DayBreaks for 10/16/17: Forgiving Enemies Is Easy
One of the things I like best about the New Testament is that it is so practical. It must have been the fact that Jesus had human beings called disciples always with him that forced him to speak in such everyday terms about everyday problems. Sometimes Christians disagree in the congregation of believers. Sometimes they quarrel. Sometimes they hold grudges against each other. The Scripture for today says that we must never tolerate any situation in which there is a breach of personal relationship between us and another member of the Christian community.
In the eighteenth chapter of Matthew, Jesus admits that disciples are going to have conflicts; but they are to resolve them.
It is very true today that the behavior of us church members on this very issue makes Christianity to the outside world either repulsive or attractive.
It isn’t a matter that Christians are perfect and will not have conflicts. There will always be quarrels, differences of opinion on how and who, disappointments with preachers and councils, hurt feelings, bent pride, loss of face, and lots of mistakes. It’s the idea that Christians can resolve these conflicts as no other fellowship can, that Jesus puts before us today.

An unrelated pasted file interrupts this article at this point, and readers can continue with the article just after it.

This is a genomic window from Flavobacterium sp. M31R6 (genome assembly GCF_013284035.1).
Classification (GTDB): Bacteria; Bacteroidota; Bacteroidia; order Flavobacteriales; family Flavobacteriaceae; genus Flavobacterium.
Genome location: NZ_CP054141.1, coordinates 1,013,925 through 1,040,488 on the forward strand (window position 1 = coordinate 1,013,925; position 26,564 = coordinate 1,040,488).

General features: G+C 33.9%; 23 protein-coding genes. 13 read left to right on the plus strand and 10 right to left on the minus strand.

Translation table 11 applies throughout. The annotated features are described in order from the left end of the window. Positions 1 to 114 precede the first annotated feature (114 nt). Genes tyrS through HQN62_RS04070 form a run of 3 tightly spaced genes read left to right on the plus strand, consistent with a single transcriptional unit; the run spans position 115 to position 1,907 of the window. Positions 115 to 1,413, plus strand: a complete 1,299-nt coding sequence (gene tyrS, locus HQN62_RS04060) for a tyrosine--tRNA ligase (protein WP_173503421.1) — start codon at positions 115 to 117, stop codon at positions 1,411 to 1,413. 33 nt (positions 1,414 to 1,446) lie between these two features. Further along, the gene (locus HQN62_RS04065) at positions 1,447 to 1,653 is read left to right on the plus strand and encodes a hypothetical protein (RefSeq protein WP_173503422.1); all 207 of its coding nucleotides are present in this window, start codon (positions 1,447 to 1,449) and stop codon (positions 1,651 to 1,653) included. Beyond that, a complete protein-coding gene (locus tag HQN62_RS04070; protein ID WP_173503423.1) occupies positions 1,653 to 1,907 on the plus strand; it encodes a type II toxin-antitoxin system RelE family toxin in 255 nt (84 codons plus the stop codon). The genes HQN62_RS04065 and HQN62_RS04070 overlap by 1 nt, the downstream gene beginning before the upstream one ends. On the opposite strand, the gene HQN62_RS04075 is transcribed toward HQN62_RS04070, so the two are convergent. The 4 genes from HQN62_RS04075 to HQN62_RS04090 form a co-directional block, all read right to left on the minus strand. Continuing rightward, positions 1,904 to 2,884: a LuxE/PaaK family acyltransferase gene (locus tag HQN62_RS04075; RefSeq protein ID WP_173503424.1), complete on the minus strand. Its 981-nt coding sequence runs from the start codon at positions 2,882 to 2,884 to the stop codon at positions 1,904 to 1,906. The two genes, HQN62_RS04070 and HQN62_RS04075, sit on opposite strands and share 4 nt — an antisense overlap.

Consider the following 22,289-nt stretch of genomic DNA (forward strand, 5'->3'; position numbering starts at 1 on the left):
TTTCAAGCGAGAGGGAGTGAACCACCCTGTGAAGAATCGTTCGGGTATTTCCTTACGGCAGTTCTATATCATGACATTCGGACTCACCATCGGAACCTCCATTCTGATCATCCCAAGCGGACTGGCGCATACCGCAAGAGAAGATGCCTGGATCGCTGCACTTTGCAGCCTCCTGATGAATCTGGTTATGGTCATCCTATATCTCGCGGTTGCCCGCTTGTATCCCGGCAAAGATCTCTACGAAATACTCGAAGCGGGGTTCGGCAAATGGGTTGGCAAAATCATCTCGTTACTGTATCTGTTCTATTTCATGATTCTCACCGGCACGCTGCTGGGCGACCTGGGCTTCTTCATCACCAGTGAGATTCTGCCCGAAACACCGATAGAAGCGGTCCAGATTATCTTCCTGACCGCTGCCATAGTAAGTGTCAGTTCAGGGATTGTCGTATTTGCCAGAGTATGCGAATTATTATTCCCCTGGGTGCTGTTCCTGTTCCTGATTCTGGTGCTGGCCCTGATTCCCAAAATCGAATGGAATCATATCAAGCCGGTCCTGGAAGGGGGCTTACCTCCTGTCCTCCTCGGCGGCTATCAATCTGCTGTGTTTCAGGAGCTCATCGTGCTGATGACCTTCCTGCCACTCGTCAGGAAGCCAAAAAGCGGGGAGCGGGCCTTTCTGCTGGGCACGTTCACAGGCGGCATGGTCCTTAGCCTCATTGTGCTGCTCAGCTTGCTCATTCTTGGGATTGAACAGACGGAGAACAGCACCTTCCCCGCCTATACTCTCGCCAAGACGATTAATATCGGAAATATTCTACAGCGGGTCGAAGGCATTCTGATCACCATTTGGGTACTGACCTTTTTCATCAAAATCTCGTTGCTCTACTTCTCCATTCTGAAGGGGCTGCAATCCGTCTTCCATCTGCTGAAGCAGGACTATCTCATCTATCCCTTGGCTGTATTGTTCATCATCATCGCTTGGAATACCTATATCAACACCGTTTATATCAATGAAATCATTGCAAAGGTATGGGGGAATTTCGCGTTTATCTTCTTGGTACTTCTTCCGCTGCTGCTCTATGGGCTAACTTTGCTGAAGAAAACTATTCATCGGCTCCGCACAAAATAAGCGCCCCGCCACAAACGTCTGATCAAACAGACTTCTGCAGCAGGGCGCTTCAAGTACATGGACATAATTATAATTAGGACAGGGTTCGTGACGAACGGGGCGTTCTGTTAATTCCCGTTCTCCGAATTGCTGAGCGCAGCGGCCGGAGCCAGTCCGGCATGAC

Comus, a Duke of Florence, had a saying that indicated the limitations of his religion: “You shall read that we are commanded to forgive our enemies, but you never read that we are commanded to forgive our friends.” Isn’t that interesting? I think that sometimes it is harder to forgive our friends than it is our enemies because we expect better treatment from our friends to start with. Enemies we expect to take advantage and betray us, but not our friends. So it is doubly hard to forgive them – including our brothers and sisters in Christ.
We hear a lot from the pulpit talking about how Christians are admonished by Jesus Christ to love their enemies and to pray for their enemies. When in actuality, right there in the pew side by side are Christians who hold grudges, hang on to petty hurts, refuse to forgive and love each other within the fellowship. And when they do this, church and Christianity and the whole practice of religion for them is not the joyful experience it ought to be. They miss a large dimension of belonging to God’s family.
Have you forgiven your friends, your brothers and sisters? I don’t believe that the excuse, “You never said we had to forgive our friends!” will hold water, do you?
PRAYER: Jesus, help us to have the heart that you have shown for all mankind, and be quick and ready to forgive – enemies and friends alike, so we can be like you! In Jesus’ name, Amen.
Copyright by 2017 by Galen C. Dalrymple.